Saturday, January 22, 2022 EDYCJA POLSKA
'We must put ourselves in the position of the subject who tries to find his way in this world, and we must remember, first of all, that the environment by which he is influenced and to which he adapts himself is his world, not the objective world of science.'

W.I. Thomas
F. Znaniecki

Qualitative Sociology Review
Volume VI Issue 2

Author-Supplied Abstracts & Keywords

Robert Prus
     University of Waterloo, Canada

Creating, Sustaining, and Contesting Definitions of Reality: Marcus Tullius Cicero as a Pragmatist Theorist and Analytic Ethnographer

Although widely recognized for his oratorical prowess, the collection of intellectual works that Marcus Tullius Cicero (106-43 BCE) has generated on persuasive interchange is almost unknown to those in the human sciences. Building on six texts on rhetoric attributed to Cicero (Rhetorica ad Herennium, De Inventione, Topica, Brutus, De Oratore, and Orator), I claim not only that Cicero may be recognized as a pragmatist philosopher and analytic ethnographer but also that his texts have an enduring relevance to the study of human knowing and acting. More specifically, thus, Cicero's texts are pertinent to more viable conceptualizations of an array of consequential pragmatist matters. These include influence work and resistance, impression management and deception, agency and culpability, identity and emotionality, categorizations and definitions of the situation, and emergence and process.

Cicero; Pragmatism; Ethnography; Reality; Activity; Persuasion; Symbolic interaction; Oratory; Rhetoric; Aristotle; Roman; Kenneth Burke
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Dušan Janák
     Silesian University in Opava, Czech Republic

Social Introspection of I. A. Bláha and Wittgenstein’s’ Argument Counter to Private Language. Anniversary Study on Introspection Approach in Social Sciences.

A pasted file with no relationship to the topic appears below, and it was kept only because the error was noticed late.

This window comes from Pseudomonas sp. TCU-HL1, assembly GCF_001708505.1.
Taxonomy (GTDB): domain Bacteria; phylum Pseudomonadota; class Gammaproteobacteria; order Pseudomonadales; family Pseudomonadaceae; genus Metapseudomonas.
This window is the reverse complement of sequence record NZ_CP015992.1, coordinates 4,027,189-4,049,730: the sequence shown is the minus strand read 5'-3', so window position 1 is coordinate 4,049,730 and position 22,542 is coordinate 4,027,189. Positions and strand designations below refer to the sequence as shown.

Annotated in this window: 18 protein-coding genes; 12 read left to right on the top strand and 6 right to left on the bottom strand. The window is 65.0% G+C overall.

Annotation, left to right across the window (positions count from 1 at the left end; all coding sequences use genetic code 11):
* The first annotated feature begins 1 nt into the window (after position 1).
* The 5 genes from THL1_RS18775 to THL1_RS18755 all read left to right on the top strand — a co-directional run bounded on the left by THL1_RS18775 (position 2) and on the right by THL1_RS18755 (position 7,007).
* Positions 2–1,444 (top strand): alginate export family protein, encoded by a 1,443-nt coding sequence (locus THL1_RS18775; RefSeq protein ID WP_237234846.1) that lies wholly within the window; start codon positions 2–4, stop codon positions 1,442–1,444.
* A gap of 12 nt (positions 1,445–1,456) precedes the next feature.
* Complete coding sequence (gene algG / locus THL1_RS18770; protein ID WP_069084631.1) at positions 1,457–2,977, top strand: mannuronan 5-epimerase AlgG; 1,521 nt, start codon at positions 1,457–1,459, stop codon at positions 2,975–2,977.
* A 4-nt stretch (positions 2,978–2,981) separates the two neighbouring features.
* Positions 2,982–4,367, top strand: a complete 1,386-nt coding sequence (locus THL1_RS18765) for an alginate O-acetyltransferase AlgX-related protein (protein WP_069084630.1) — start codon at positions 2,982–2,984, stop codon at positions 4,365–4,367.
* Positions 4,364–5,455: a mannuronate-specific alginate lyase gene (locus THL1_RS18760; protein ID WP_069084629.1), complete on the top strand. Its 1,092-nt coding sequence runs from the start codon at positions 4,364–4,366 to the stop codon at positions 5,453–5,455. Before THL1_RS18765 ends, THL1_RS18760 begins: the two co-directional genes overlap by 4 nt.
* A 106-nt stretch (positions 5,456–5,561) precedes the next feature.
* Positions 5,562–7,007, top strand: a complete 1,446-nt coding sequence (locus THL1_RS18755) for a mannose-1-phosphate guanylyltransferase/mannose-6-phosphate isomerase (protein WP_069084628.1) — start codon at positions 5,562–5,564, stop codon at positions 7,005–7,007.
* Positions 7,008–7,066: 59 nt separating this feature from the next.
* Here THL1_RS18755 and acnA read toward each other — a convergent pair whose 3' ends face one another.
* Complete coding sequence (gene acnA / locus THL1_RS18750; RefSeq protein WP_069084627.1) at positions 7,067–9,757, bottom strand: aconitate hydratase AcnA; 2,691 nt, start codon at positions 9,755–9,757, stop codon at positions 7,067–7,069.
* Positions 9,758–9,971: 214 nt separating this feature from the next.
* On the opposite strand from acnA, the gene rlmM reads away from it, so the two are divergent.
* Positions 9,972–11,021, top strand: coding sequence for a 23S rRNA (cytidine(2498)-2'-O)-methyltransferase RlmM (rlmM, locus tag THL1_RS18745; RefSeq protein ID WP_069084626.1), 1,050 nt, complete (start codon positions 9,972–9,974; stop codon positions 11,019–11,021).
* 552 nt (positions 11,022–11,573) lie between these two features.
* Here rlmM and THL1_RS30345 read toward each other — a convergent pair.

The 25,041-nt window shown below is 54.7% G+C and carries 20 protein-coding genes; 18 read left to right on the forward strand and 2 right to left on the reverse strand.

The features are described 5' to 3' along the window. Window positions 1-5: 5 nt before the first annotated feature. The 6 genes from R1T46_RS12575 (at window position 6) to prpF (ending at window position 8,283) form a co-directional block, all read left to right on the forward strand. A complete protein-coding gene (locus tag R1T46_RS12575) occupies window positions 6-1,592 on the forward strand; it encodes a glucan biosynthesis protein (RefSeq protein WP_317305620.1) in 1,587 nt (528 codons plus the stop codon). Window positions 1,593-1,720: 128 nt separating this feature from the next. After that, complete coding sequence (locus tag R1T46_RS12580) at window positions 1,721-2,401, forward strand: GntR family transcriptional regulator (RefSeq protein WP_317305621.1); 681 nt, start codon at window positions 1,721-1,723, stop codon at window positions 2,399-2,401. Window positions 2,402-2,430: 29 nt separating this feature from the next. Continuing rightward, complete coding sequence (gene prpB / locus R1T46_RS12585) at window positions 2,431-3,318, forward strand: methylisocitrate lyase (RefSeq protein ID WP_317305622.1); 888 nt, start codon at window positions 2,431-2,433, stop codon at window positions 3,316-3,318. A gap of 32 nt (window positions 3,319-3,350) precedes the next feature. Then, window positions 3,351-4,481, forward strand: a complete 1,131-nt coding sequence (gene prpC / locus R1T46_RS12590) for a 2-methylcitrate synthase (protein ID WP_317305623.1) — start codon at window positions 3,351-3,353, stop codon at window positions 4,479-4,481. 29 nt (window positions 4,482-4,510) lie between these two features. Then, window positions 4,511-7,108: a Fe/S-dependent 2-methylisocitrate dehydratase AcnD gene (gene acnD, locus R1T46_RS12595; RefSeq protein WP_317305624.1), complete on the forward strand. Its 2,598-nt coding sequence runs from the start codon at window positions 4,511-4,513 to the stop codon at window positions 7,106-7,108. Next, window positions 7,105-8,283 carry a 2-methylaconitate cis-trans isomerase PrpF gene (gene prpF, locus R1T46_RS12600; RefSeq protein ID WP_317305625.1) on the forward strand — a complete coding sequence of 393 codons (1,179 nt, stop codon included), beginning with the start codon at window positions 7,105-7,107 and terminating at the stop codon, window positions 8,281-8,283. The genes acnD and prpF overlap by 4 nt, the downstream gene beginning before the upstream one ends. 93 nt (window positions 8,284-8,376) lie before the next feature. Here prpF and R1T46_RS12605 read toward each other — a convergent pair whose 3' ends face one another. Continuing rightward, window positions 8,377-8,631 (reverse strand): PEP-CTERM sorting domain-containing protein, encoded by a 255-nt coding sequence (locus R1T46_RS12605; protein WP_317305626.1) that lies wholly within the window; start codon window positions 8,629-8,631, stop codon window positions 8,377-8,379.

The following text discusses the method of social introspection of the Czech philosopher and sociologist I.A. Bláha. It focuses both on presenting the method and exploring its potentials and limits in order to understand social reality. The application of the Wittgenstein´s argument against the private language as a critique of the introspective perspective and a brief analysis of the phenomenological approach in sociology will help to assess the boundaries of this approach. Theoretical conclusions of application of the introspection method in sociology are drawn at the end of the text and thus allow to assess applicability of the Blaha´s own method.

I. A. Bláha; L. Wittgenstein; Social introspection; Private language argument; Language games; Czech sociology
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Adie Nelson
     University of Waterloo, Canada
Veronica Nelson
     University of Waterloo, Canada

Reconceptualizing Dreamwork (with apologies to Lewis Carroll’s Alice) as a Facet of Motherwork

While acknowledging some of the myriad ways in which the term "dreamwork" has been used by scholars over the past century, this article directs especial attention to dreamwork as both a facet of motherwork and form of anticipatory socialization. This particular conception views dreamwork as an interpersonal accomplishment and emphasizes its collaborative character. In arguing for its utility, we note how this conception of dreamwork complements insights found in other works and suggest how these ideas might be related, and future research on parental involvement in the lives of children strengthened, by gathering them together under the concept of dreamwork.
Dreamwork; Parenting; Motherwork; Mothering; Socialization